OSU Extension Blogs

Exploring the Small Farm Dream - Tangent

Small Farms Events - Thu, 01/14/2016 - 2:44pm
Thursday, January 14, 2016 6:00 PM - 8:30 PM

Are you considering launching a small farm enterprise, but are not sure where to start?
Whether you are dreaming of raising sheep, growing berries, or selling heirloom vegetables, this class series will give you the tools to start making that dream come true.
In this three-session course you will learn about current trends in small-scale agriculture, explore goals for your farm business, assess personal and financial resources, conduct preliminary market research, and develop an action plan to guide your next steps.

What to expect:
• Creative exercises, research, and class discussions that will help you assess your skills and resources.
• Interview with local farm-business owner that will assist you in deciding how to carry your dream forward.
• An opportunity to make connections with others interested in starting new farm enterprises.

Who should attend?

If you are exploring the idea of starting a farm business, this course is designed for you. This includes people thinking about full-time farming, farming part-time while continuing other employment, changing careers to start a farm, and/or developing an existing but informal farming pastime into a more serious business activity.

Dates, times and locations:
This class series will be offered in two locations.
Thursdays, January 14, 21, and 28, 2016
6:00-8:30 pm Linn County Extension Service office in Tangent.

5:30–8:00 pm Douglas County Extension Service office in Roseburg.

Fee: $60 for one individual; $75 for two farm business partners.
Fee includes worksheets and handouts, 7.5 hours of detailed instruction and class exercises led by Extension Faculty and successful local farmers, and refreshments at each session.

To register:
To register for the Linn County visit here or contact Chrissy Lucas at 541-766-3556
To register for the Douglas County series please call the Douglas County Extension Service at: 541-672-4461

Categories: OSU Extension Blogs


Evaluation is an Everyday Activity - Thu, 01/14/2016 - 12:42pm

Recently, I read that 45% of individuals make New Year’s Resolutions and only 8% actually achieve success. Hmmm…not a friendly probability. Perhaps intentions about behavior are indeed more realistic. (Haven’t seen the statistics on that potential change. Mazanian (et al, 1998) does say stated intention to change is the most significant behavioral indicator.) My intention for 2016 is to provide content related to or about evaluation that provides you with something you didn’t have before you read the post (Point one). Examples follow:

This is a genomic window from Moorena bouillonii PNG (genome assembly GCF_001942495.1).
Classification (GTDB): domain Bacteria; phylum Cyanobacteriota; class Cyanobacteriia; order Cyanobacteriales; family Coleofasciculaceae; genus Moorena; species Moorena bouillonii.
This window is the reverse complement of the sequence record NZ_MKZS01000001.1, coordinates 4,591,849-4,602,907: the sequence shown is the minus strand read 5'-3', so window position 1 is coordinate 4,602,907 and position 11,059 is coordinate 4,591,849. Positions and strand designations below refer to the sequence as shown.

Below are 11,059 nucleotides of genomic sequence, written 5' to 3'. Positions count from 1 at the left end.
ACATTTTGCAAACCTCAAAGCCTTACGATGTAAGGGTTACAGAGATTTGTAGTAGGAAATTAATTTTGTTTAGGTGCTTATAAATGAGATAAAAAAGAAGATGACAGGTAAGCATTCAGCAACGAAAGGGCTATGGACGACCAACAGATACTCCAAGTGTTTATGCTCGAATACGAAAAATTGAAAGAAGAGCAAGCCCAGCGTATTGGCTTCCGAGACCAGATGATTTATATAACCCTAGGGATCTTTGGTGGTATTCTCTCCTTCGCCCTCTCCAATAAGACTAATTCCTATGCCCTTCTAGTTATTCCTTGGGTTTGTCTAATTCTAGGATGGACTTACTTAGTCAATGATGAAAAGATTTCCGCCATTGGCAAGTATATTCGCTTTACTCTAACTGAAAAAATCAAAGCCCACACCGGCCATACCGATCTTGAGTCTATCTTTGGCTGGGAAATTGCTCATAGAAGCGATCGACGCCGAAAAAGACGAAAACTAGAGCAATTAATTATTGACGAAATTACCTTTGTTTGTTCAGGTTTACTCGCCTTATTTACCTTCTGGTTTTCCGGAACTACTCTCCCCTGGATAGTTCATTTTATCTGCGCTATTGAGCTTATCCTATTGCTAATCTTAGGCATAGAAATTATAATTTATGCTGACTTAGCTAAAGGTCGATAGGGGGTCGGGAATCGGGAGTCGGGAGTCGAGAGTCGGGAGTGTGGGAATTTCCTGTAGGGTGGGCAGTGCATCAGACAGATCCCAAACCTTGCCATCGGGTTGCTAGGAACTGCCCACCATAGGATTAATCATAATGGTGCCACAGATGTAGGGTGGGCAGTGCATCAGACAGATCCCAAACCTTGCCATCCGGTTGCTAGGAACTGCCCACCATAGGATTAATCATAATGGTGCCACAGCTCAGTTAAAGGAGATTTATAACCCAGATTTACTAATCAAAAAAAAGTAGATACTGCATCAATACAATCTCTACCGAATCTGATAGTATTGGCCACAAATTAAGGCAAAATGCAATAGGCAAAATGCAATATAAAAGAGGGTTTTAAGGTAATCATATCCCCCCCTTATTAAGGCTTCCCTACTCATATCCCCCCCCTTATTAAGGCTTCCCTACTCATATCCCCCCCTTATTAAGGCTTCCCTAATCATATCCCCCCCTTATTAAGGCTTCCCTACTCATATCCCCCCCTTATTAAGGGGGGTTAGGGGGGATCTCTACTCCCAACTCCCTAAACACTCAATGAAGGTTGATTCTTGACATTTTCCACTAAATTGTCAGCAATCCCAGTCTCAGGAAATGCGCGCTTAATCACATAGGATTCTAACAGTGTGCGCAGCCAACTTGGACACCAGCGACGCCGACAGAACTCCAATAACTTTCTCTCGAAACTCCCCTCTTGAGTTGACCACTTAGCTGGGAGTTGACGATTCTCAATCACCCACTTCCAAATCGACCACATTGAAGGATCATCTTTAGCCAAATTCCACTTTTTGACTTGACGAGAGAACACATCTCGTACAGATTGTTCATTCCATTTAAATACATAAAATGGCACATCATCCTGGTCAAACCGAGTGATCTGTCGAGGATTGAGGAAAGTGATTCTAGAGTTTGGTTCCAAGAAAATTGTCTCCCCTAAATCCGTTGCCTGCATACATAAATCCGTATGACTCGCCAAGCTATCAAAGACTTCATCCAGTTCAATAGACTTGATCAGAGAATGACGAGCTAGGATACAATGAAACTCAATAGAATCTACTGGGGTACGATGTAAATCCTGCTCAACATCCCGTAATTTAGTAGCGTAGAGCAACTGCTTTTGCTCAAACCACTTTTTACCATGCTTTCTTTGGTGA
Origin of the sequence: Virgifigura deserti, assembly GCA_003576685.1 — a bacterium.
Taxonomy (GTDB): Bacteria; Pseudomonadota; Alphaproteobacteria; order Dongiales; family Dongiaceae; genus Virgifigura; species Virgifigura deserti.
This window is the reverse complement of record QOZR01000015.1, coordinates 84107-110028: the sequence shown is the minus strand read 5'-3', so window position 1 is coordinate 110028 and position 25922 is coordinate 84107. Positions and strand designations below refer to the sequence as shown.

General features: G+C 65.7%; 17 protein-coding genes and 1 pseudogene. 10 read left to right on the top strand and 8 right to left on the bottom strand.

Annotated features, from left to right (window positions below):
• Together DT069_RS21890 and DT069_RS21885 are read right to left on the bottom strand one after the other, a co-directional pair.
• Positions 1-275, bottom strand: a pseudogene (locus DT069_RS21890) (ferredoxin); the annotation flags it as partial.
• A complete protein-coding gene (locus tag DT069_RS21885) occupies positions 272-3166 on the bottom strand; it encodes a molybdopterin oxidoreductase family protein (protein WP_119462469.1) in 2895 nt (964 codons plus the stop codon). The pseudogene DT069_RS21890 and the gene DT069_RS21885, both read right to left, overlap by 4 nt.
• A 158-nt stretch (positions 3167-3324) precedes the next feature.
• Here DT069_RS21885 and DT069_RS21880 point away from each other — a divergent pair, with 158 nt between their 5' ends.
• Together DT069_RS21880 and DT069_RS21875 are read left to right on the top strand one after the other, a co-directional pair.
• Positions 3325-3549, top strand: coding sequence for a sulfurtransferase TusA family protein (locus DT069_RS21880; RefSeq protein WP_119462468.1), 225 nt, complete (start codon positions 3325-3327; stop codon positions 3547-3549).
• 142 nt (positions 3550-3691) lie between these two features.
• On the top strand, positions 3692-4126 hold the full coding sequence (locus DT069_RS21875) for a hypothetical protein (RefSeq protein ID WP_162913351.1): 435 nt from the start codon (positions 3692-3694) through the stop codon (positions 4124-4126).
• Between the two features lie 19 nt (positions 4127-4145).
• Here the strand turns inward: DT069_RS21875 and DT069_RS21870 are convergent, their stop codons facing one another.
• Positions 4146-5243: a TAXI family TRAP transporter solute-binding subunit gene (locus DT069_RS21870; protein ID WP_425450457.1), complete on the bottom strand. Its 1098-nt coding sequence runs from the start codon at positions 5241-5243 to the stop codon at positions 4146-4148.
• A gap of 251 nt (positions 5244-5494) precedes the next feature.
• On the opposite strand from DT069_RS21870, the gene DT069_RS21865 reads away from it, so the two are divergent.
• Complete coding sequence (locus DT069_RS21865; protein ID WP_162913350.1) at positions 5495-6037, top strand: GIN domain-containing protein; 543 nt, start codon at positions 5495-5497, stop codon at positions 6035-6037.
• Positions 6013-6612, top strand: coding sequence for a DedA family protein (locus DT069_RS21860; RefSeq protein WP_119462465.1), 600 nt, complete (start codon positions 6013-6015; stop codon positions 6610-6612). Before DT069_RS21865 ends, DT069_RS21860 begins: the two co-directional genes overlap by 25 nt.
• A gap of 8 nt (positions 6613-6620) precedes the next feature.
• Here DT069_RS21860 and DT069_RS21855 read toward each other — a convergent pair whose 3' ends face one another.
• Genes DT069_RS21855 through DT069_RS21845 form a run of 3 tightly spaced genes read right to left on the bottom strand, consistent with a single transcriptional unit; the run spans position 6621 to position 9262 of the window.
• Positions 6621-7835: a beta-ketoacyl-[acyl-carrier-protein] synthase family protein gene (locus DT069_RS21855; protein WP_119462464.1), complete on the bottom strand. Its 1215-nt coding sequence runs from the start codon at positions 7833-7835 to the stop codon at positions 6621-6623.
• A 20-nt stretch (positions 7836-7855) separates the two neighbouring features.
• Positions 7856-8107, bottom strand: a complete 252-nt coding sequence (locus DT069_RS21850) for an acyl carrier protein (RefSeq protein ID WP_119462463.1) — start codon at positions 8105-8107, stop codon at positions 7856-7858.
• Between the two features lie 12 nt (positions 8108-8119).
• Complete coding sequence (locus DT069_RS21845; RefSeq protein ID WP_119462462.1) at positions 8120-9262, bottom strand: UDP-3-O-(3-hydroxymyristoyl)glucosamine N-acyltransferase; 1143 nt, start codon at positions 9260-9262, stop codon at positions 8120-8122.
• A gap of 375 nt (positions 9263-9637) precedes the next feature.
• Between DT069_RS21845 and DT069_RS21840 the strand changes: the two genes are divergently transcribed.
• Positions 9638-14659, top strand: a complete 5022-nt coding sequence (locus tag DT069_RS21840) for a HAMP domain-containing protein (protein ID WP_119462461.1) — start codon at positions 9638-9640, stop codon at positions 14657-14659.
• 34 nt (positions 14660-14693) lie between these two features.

David Fetterman said in another blog , “context matters in how we interpret behavior.” Yesterday, in a faculty meeting, we were asked to identify the “isms” inherent in the various sayings. We were given a group of sayings. One saying  in that group was, “I’m just a person”. This saying is a good example of what Fetterman was saying. An individual is NOT “just” a “person”. An individual is defined by the context and the behavior conducted. I am an evaluator; I am a single mom by choice; I am a long time academic. How I behave depends on all of those and more. Saying I am “just” a “person” negates all that I am and do. Evaluation is the same way. Although the field has been advanced by the “western” world, many (most?) of those cultural characteristics of the field need to be translated to fit the context.


New topic: I have been blogging on evaluation now for over 6 years, since early December 2009. In that time I’ve tried to post weekly (barring holidays, conferences, you know, within reason). I’ve accumulated many posts that can be categorized into the four main parts of evaluation as I see it:

  1. Program Planning and Logic Modeling;
  2. Program Implementation, Monitoring, and Delivery;
  3. Data Management and Analysis (divided into Qualitative and Quantitative data); and
  4. Program Evaluation Utilization.

My intention in 2016 (Point two) is to organize the blog posts into those four topics and replicate a WECT program (say “west”) on-line, at least nominally. It won’t be an “on-line course” as most of you know it. It will be an access point for you who are interested in Evaluation. It will list the resources that I’ve listed in the posts; it will send you to other places for additional information. It will organize for you what I’ve written. Granted, not all the posts will be included; you can always access the blog through “Evaluation is an Everyday Activity“. Whether this will be in the blog or a separate on line posting hasn’t been decided;  I will let you know.

Let me know what you think about making a WECT-type  activity.

my .


The post Intentions appeared first on Evaluation is an Everyday Activity.

Categories: OSU Extension Blogs

Ag Entrepreneurship & Business Planning

Small Farms Events - Wed, 01/13/2016 - 2:34pm
Wednesday, January 13, 2016 6:00 PM - 9:00 PM

Ag Entrepreneurship & Business Planning 

This comprehensive 10-week course is focused on helping you to create a business plan for your current OR future small farm enterprise (or value-added product).  Class participants will hear from local farmers, agency professionals, and business experts on important aspects of farm business planning.  

This course does not cover production practices so it’s advised you have some experience in the area of your enterprise.  Follow the title link for more course info or see topics covered below.

Suitable participants will be accepted on a first come, first serve basis so don’t delay!

Registration instructions: 
1. If you have any questions about the course or want to determine it’s suitability for you, contact eric.lambert@wsu.edu - 360-397-6060 x 5729
2. Complete this online pre-survey.
3. WSU Small Farms will contact you when they see your pre-survey has been completed to answer any questions, go over participant expectations and to make sure the class is a good fit.
4. WSU Small Farms will send you a registration link where payment can be made.
5. You will be contacted with additional course details after payment has been received.
Categories: OSU Extension Blogs